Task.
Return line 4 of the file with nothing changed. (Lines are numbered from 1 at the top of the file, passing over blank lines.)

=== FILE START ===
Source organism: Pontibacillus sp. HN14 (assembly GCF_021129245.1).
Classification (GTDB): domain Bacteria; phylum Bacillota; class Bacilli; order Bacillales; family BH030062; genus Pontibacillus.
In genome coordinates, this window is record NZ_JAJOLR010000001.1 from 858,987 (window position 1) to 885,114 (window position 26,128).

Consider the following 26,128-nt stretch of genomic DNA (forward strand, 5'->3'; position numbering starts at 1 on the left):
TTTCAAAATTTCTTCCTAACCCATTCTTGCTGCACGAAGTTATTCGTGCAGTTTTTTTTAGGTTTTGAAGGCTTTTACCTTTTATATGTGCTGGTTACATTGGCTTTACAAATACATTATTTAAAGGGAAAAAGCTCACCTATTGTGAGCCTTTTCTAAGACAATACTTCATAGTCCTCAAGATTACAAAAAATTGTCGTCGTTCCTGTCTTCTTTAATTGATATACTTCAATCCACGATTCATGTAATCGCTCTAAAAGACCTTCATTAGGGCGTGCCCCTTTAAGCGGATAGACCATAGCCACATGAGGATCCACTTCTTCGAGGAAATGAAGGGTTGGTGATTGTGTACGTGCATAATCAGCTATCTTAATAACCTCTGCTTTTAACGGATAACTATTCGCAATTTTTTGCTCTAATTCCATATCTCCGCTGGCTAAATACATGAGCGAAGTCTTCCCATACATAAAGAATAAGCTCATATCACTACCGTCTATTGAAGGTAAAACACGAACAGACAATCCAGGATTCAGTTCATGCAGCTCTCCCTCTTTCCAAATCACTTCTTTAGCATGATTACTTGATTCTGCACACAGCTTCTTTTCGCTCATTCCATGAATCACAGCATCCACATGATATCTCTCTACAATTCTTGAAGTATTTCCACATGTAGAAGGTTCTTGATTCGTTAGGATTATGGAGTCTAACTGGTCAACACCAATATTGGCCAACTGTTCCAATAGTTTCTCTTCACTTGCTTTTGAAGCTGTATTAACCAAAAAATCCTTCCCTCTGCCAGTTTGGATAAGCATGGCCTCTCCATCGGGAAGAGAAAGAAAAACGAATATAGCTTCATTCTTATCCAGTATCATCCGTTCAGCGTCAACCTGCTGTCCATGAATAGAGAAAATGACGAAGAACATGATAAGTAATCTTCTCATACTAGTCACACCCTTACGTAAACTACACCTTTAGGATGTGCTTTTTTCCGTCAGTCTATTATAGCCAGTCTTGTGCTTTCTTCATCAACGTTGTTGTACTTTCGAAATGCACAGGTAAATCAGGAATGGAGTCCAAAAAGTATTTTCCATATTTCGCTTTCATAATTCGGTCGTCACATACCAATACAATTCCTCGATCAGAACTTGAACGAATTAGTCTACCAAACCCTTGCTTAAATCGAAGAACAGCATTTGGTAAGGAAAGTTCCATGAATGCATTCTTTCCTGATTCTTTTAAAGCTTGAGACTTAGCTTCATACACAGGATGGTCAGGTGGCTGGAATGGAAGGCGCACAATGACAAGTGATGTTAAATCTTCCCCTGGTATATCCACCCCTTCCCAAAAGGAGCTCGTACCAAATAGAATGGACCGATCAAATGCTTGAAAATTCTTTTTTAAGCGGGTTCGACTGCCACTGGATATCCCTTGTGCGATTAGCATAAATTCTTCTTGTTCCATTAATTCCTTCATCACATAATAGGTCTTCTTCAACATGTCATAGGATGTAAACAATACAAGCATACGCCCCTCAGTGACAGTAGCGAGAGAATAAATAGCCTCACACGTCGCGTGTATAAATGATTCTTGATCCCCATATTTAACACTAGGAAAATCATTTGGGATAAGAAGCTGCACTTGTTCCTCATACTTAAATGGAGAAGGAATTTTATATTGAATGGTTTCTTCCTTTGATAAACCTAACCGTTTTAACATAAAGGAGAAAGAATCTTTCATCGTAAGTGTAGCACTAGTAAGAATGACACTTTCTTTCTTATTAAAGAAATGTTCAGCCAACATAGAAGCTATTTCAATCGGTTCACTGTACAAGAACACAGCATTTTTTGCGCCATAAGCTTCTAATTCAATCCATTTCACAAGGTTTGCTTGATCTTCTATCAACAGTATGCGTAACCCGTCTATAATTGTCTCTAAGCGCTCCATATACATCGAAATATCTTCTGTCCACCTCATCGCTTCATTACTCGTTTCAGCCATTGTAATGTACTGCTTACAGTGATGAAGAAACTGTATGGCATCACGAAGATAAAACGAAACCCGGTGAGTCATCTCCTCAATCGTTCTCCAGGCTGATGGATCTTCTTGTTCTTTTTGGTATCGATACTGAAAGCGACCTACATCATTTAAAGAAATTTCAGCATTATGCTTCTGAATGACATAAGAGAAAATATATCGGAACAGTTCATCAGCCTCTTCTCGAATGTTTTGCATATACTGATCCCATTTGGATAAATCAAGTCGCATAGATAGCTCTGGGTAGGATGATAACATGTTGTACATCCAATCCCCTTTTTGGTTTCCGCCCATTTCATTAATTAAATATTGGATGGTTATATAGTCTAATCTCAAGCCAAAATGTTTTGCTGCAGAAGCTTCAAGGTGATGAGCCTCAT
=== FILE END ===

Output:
Consider the following 26,128-nt stretch of genomic DNA (forward strand, 5'->3'; position numbering starts at 1 on the left):